blur

noun
\ ˈblər How to pronounce blur (audio) \

Definition of blur

 (Entry 1 of 2)

1 : a smear or stain that obscures
2 : something vaguely or indistinctly perceived The words are just a blur without his glasses. The whole weekend is a blur to me. especially : something moving or occurring too quickly to be clearly seen passed by in a blur of motion

blur

verb
blurred; blurring

Definition of blur (Entry 2 of 2)

transitive verb

1 : to obscure or blemish by smearing windows blurred by fingerprints
2 : sully … an act that blurs the grace and blush of modesty.— Shakespeare
3 : to make dim, indistinct, or vague in outline or character His vision was blurred. digitally blur the edges of photographs bluring the line between fact and fiction
4 : to make cloudy or confused time had begun to blur her senses— W. A. White

intransitive verb

1a : to make blurs … the moths tapped and blurred at the window screen …— R. P. Warren
b : move too quickly to be seen clearly … it's like the … ride of a traveling carnival, with eerie lights and sharp turns on the rails and the odd unsettling image that blurs past you.— Adrian McKinty
2 : to become vague or indistinct distinctions between the two are beginning to blur

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Other Words from blur

Verb

blurringly \ ˈblər-​iŋ-​lē How to pronounce blurringly (audio) \ adverb

Synonyms & Antonyms for blur

Synonyms: Verb

becloud, befog, cloud, confuse, fog, muddy, obfuscate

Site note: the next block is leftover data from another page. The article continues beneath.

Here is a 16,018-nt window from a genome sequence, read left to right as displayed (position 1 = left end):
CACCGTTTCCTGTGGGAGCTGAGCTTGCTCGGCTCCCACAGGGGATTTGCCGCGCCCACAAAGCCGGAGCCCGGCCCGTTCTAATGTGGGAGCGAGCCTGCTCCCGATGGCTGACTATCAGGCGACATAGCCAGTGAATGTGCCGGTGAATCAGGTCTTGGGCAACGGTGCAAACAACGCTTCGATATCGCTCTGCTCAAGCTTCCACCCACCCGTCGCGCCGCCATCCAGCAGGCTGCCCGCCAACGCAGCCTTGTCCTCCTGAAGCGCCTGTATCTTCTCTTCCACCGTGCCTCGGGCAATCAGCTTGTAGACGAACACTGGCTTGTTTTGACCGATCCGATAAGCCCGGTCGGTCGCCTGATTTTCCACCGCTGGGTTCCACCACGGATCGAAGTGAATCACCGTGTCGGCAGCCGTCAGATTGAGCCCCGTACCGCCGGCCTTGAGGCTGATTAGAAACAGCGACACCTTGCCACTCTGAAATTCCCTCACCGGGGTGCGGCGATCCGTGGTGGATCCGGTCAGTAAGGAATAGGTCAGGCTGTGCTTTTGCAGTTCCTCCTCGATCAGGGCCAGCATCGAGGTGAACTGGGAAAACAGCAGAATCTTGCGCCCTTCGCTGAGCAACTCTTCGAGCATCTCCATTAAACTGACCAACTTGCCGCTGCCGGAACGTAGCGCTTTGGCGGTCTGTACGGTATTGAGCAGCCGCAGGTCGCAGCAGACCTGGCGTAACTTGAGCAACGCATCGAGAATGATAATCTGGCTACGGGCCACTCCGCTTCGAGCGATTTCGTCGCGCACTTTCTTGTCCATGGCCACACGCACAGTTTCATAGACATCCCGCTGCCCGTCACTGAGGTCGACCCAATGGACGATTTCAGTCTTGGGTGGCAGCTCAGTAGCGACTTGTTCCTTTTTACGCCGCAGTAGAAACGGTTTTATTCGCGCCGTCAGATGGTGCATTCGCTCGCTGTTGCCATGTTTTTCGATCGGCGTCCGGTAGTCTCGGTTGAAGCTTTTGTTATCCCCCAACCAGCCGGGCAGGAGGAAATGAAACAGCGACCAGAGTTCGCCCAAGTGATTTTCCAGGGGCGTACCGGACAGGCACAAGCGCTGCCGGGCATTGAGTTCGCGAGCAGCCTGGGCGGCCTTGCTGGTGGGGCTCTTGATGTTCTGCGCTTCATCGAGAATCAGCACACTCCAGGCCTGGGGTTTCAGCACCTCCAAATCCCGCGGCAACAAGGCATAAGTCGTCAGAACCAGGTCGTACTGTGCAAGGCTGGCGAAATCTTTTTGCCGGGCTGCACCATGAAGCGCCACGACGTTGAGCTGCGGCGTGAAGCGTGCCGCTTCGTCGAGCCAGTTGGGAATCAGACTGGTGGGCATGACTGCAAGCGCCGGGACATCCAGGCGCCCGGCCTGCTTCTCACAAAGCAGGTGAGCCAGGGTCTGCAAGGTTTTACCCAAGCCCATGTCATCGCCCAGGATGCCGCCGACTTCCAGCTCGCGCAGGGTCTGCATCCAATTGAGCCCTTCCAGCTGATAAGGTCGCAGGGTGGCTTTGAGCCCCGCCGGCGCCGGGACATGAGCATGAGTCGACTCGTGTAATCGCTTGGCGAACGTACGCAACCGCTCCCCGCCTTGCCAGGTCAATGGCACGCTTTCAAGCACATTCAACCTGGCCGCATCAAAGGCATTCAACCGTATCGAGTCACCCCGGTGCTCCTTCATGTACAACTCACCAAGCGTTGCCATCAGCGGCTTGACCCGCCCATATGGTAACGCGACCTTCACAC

Antonyms: Verb

clarify, clear (up), illuminate

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Examples of blur in a Sentence

Verb

The tears in my eyes blurred the words on the page. His novel is based on historical occurrences but it blurs the line between fact and fiction. The two events have blurred together in my mind.
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Recent Examples on the Web: Noun

The words on the sheet bled together, tumbling into one chaotic blur. Longreads, "True Roots," 5 June 2019 The numbers offered by humanitarian agencies have become a blur. Cara Anna, The Seattle Times, "‘It’s not safe anywhere:’ Mozambique cyclone scattered lives," 30 Mar. 2019 As crack took control of her life, Messina's days and nights became a blur of getting high and desperately searching for the next fix. Bob Warren, NOLA.com, "'I love this man.' Recovering addict credits Covington chief, opens sober living house," 26 Feb. 2018 In the final act, particularly, so much is happening on-screen that the movie’s style seems to undercut the narrative, turning everything into a blur of shape, color, and movement. Bryan Bishop, The Verge, "Spider-Man: Into the Spider-Verse is dazzling, hilarious, and unique," 14 Dec. 2018 Each request sends him hustling off in this direction or that, a blur of motion. Dugan Arnett, BostonGlobe.com, "The last maître d’ is here to serve you from a bygone time," 6 July 2018 The action ratchets up considerably in the final 45 minutes, when the monsters that Krasinski has wisely framed in brief, allusive blurs of movement come into more frightening focus. Ann Hornaday, kansascity, "Inventive ‘A Quiet Place’ conjures up scares without screams | The Kansas City Star," 5 Apr. 2018 My tour of religious institutions was a blur of Protestant denominations that all had essentially the same message: God loved me and was with me all the time. Sara Eckel, Longreads, "The Hole in My Soul," 1 June 2018 During those years, nothing was permanent and friends were a blur. Marc Myers, WSJ, "Tony Hale Turned His Childhood Anxieties Into Comic Relief," 26 Mar. 2019

Recent Examples on the Web: Verb